Also present at the event was Alfreda Robinson, an associate dean for trial advocacy at George Washington University Law School, who is this year’s chairwoman of the National Bar Association’s standing committee on judicial selection. “Why do we have to be here? Because, there's so much about [Jackson] that's like me,” she told me. “It was important to be here because she's an extraordinarily gifted, talented, lawyer, judge, person. It was important to support because we recommended her. We said that she should be selected, so it was important to do that.”

Throughout our discussion, Robinson, like Jackson, showed a deep and unadulterated love for the Constitution and this country’s system of governance, despite the fact that the law has often not loved Black people back. “In order for us to continue to have this democracy work, the people have to perceive that it's working. That there's fairness across the board. In other countries you don't ever have to worry about perception. You don't ever have to worry about that it's one rule, one opportunity. You don't have to,” she said.

She swatted down ideas about Jackson being soft on crime, particularly on child sex abuse images. “It's answered. It's been answered,” she said. “I think that she made an effective argument that, as someone, she believes that her job, as a judge, is judicial restraint. She doesn't make the law. If Congress doesn't like it, the job of Congress is to change the sentencing guidelines.”

For all the criticisms of her tenure as vice president — some fair and many unfair — Kamala Harris’s absence from the committee, where she made a name for herself grilling Justice Brett Kavanaugh, was sorely felt throughout Jackson’s hearings. Her ascension to the White House with Joe Biden meant there were no Black women on the committee or in the Senate at all.

“She means a lot to me, it’s been a long time coming in the history of our Supreme Court to have somebody like Judge Jackson on the court,” said Senator Mazie Hirono, the first Asian American elected female Senator, who was present. Hirono told me that she repeatedly compared Jackson’s record to that of Republican-nominated judges during the hearings “because the Republicans kept making her out to be an outlier.”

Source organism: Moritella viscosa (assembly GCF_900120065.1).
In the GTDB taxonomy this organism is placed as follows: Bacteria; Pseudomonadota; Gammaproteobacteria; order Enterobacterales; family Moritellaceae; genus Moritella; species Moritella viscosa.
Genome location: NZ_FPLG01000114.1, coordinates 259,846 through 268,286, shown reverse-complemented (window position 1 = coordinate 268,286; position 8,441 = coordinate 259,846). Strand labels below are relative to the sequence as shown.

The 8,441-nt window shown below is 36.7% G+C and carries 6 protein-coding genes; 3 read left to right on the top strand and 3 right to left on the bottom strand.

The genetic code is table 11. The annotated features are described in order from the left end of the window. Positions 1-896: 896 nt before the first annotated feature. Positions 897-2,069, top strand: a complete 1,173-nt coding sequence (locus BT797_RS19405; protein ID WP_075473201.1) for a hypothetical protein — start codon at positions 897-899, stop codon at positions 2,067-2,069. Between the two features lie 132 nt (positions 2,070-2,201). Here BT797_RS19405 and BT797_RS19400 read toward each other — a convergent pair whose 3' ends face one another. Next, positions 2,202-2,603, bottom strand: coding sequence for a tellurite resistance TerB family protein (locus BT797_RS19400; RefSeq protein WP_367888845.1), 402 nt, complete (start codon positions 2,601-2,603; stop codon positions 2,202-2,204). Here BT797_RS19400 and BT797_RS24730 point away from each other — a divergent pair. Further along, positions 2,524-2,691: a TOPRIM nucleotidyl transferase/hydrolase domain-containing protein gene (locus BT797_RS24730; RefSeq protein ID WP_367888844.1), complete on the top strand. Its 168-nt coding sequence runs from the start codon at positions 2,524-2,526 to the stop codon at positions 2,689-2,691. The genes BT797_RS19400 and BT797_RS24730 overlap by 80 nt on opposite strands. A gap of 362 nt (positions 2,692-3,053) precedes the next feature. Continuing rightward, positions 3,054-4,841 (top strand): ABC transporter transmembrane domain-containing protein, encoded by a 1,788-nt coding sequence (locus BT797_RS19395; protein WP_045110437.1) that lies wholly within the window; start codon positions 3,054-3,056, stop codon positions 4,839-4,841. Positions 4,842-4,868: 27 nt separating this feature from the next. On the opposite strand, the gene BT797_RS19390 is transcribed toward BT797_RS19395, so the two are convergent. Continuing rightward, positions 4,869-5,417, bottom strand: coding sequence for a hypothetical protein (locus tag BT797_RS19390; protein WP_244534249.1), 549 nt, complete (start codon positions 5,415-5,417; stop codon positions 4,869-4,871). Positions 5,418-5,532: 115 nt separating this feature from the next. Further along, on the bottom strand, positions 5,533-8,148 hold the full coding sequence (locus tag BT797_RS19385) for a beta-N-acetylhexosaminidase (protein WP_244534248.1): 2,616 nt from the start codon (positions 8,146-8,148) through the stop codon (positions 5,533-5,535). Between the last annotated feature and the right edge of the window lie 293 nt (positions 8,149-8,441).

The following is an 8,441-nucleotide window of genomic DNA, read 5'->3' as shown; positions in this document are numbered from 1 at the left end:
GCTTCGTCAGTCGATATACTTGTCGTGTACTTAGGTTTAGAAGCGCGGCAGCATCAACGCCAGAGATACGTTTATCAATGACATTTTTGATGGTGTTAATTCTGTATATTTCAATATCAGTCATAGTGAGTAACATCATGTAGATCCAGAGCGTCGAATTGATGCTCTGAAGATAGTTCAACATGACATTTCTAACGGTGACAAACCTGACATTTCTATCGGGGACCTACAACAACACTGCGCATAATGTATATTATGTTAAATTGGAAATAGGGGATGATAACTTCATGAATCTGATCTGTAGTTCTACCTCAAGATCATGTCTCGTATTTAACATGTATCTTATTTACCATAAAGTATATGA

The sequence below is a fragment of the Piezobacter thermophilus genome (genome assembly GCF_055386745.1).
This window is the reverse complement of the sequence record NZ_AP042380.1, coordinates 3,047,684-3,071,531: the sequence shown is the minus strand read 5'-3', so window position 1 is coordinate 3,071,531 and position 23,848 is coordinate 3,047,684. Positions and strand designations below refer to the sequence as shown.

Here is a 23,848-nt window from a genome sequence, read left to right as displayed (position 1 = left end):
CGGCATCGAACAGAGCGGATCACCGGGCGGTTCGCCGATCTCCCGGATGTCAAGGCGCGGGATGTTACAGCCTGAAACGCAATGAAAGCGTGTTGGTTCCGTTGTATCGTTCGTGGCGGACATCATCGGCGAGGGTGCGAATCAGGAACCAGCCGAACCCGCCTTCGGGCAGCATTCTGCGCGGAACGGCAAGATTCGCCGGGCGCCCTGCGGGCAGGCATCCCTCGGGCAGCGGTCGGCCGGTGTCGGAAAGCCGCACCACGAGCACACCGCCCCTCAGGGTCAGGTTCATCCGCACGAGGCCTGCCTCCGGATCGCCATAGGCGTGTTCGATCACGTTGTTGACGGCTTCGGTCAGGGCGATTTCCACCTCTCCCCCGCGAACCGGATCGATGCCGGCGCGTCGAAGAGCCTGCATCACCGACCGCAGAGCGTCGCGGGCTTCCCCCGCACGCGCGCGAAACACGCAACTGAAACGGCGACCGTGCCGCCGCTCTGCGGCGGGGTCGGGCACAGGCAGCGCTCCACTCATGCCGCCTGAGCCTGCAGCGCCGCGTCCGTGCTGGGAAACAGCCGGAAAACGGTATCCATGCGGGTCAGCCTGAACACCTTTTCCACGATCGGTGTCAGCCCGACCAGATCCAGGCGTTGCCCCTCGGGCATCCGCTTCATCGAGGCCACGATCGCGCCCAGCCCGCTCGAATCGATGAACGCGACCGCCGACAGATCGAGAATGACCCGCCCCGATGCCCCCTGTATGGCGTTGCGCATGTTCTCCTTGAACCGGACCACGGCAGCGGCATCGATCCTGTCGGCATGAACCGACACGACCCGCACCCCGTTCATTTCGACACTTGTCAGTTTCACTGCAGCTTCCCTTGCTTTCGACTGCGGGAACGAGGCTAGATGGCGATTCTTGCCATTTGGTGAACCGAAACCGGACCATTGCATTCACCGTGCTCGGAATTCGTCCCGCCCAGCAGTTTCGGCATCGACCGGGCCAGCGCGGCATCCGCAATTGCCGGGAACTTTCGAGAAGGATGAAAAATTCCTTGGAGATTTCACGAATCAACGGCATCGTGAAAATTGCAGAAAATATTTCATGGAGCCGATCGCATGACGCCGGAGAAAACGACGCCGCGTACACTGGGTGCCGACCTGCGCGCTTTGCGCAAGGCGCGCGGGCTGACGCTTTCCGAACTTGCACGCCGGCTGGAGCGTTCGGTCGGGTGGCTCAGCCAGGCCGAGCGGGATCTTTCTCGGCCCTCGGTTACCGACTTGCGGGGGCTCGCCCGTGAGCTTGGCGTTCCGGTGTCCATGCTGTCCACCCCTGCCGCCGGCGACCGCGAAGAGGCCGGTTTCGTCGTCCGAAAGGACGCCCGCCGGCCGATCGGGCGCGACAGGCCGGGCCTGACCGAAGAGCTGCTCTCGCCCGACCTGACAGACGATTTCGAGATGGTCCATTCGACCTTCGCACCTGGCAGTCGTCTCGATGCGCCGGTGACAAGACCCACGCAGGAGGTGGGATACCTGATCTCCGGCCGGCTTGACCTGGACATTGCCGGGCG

Senator Cory Booker was another frequent defender of Jackson’s record. “I think it’s just an extraordinary show of support. I was really moved by some of the people that came together here,” he said.

I asked Senator Amy Klobuchar why she thought Jackson had drawn such a large audience of well-wishers. There’s “a historic feeling, as our friend Cory Booker described,” Klobuchar said, “...People have been waiting a long, long time for this moment and they wanted to be here in person.”

From Phillis Wheatley to Harriet Tubman to Fannie Lou Hamer, Black women have worked tirelessly throughout American history to make sure that the country lives up to the ideals it proclaims.

Shortly after I had finished talking to Robinson, the chairwoman of the National Bar Association’s standing committee, she returned quickly to underline something. She wanted to make sure she had adequately defended Jackson from accusations that she supported critical race theory.

“She’s not a Crit,” Robinson said in reference to critical race theorists. “Period. And I’ve been around long enough to know the original authors of Crit, critical race theory. She’s not a Crit.”